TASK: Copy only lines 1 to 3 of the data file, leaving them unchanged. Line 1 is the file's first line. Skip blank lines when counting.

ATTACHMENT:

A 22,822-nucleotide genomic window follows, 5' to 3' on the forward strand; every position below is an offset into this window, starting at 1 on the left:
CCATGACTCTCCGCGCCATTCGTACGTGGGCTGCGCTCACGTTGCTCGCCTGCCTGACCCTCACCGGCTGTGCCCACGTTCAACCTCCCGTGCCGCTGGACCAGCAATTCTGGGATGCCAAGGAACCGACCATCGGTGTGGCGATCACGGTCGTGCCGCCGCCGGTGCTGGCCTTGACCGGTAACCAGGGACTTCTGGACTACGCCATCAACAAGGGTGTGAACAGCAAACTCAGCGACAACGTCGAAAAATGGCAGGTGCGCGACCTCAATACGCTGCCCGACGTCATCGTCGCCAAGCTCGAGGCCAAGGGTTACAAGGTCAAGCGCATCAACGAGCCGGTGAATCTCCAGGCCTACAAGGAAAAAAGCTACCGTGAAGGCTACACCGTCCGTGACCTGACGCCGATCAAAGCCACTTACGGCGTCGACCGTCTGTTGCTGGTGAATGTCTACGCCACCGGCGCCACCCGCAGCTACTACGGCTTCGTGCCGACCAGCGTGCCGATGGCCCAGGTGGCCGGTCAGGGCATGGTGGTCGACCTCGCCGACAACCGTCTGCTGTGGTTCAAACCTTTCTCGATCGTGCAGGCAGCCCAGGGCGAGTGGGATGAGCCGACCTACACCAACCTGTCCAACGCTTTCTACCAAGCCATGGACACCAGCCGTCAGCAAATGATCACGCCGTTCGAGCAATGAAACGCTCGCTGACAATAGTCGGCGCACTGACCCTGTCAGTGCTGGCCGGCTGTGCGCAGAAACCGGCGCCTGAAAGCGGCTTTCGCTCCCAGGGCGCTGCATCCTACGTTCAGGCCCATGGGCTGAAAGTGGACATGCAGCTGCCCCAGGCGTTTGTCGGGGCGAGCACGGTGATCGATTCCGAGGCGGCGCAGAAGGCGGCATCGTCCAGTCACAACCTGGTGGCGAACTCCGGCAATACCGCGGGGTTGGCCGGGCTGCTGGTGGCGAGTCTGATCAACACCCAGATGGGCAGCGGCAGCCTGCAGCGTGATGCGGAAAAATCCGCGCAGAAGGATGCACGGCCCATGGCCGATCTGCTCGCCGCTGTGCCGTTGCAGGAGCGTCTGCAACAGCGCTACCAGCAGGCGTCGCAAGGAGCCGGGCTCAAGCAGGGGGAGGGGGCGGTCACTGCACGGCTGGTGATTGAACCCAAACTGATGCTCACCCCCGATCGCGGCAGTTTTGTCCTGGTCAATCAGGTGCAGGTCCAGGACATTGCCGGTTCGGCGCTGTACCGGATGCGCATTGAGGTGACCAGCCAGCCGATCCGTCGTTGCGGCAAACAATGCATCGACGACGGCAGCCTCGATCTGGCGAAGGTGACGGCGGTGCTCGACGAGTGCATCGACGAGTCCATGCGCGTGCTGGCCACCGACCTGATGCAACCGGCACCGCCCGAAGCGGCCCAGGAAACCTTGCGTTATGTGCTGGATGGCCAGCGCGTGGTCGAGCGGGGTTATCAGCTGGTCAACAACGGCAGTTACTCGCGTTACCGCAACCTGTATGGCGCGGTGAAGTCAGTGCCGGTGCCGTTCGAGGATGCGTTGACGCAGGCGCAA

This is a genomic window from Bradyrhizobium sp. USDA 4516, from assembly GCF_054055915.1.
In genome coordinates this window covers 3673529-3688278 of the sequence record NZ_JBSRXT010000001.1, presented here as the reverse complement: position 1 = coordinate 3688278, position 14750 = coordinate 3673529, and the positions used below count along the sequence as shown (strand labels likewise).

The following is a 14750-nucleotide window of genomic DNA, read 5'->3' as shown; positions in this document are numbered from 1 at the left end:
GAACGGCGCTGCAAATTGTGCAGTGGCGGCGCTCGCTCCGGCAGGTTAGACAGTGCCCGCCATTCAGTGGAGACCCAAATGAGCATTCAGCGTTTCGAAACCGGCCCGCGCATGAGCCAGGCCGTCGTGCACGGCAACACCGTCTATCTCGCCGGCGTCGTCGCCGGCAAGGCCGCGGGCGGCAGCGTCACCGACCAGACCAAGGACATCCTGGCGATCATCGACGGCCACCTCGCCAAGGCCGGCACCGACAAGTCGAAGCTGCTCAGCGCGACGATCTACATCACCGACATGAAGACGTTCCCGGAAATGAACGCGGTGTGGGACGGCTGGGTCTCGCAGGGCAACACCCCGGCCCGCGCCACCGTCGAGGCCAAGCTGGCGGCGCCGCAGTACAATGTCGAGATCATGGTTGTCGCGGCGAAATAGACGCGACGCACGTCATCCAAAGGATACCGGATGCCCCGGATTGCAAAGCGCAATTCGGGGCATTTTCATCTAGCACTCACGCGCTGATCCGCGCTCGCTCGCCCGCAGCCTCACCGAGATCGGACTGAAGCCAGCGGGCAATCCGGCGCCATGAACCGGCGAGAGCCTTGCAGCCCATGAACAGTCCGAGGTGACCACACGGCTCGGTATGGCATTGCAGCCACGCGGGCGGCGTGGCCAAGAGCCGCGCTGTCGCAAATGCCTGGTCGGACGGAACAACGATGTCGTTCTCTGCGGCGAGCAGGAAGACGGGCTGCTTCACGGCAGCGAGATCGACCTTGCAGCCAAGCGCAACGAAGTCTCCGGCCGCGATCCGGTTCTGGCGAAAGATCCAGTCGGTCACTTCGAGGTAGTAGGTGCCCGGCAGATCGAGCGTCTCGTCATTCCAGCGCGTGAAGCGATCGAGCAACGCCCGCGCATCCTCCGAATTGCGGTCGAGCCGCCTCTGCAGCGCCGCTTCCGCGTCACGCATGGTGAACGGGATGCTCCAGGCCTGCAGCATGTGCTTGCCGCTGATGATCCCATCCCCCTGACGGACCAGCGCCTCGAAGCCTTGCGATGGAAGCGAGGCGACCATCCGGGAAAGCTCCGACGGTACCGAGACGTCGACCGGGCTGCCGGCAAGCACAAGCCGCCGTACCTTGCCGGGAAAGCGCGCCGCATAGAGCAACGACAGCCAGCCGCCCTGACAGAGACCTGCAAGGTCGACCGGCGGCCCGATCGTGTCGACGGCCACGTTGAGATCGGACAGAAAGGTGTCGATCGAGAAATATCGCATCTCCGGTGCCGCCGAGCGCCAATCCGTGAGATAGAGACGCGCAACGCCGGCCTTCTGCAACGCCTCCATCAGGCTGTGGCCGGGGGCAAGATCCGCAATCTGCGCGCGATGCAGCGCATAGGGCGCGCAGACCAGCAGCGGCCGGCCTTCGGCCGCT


A 22,822-nucleotide genomic window follows, 5' to 3' on the forward strand; every position below is an offset into this window, starting at 1 on the left:
CCATGACTCTCCGCGCCATTCGTACGTGGGCTGCGCTCACGTTGCTCGCCTGCCTGACCCTCACCGGCTGTGCCCACGTTCAACCTCCCGTGCCGCTGGACCAGCAATTCTGGGATGCCAAGGAACCGACCATCGGTGTGGCGATCACGGTCGTGCCGCCGCCGGTGCTGGCCTTGACCGGTAACCAGGGACTTCTGGACTACGCCATCAACAAGGGTGTGAACAGCAAACTCAGCGACAACGTCGAAAAATGGCAGGTGCGCGACCTCAATACGCTGCCCGACGTCATCGTCGCCAAGCTCGAGGCCAAGGGTTACAAGGTCAAGCGCATCAACGAGCCGGTGAATCTCCAGGCCTACAAGGAAAAAAGCTACCGTGAAGGCTACACCGTCCGTGACCTGACGCCGATCAAAGCCACTTACGGCGTCGACCGTCTGTTGCTGGTGAATGTCTACGCCACCGGCGCCACCCGCAGCTACTACGGCTTCGTGCCGACCAGCGTGCCGATGGCCCAGGTGGCCGGTCAGGGCATGGTGGTCGACCTCGCCGACAACCGTCTGCTGTGGTTCAAACCTTTCTCGATCGTGCAGGCAGCCCAGGGCGAGTGGGATGAGCCGACCTACACCAACCTGTCCAACGCTTTCTACCAAGCCATGGACACCAGCCGTCAGCAAATGATCACGCCGTTCGAGCAATGAAACGCTCGCTGACAATAGTCGGCGCACTGACCCTGTCAGTGCTGGCCGGCTGTGCGCAGAAACCGGCGCCTGAAAGCGGCTTTCGCTCCCAGGGCGCTGCATCCTACGTTCAGGCCCATGGGCTGAAAGTGGACATGCAGCTGCCCCAGGCGTTTGTCGGGGCGAGCACGGTGATCGATTCCGAGGCGGCGCAGAAGGCGGCATCGTCCAGTCACAACCTGGTGGCGAACTCCGGCAATACCGCGGGGTTGGCCGGGCTGCTGGTGGCGAGTCTGATCAACACCCAGATGGGCAGCGGCAGCCTGCAGCGTGATGCGGAAAAATCCGCGCAGAAGGATGCACGGCCCATGGCCGATCTGCTCGCCGCTGTGCCGTTGCAGGAGCGTCTGCAACAGCGCTACCAGCAGGCGTCGCAAGGAGCCGGGCTCAAGCAGGGGGAGGGGGCGGTCACTGCACGGCTGGTGATTGAACCCAAACTGATGCTCACCCCCGATCGCGGCAGTTTTGTCCTGGTCAATCAGGTGCAGGTCCAGGACATTGCCGGTTCGGCGCTGTACCGGATGCGCATTGAGGTGACCAGCCAGCCGATCCGTCGTTGCGGCAAACAATGCATCGACGACGGCAGCCTCGATCTGGCGAAGGTGACGGCGGTGCTCGACGAGTGCATCGACGAGTCCATGCGCGTGCTGGCCACCGACCTGATGCAACCGGCACCGCCCGAAGCGGCCCAGGAAACCTTGCGTTATGTGCTGGATGGCCAGCGCGTGGTCGAGCGGGGTTATCAGCTGGTCAACAACGGCAGTTACTCGCGTTACCGCAACCTGTATGGCGCGGTGAAGTCAGTGCCGGTGCCGTTCGAGGATGCGTTGACGCAGGCGCAA

This is a genomic window from Bradyrhizobium sp. USDA 4516, from assembly GCF_054055915.1.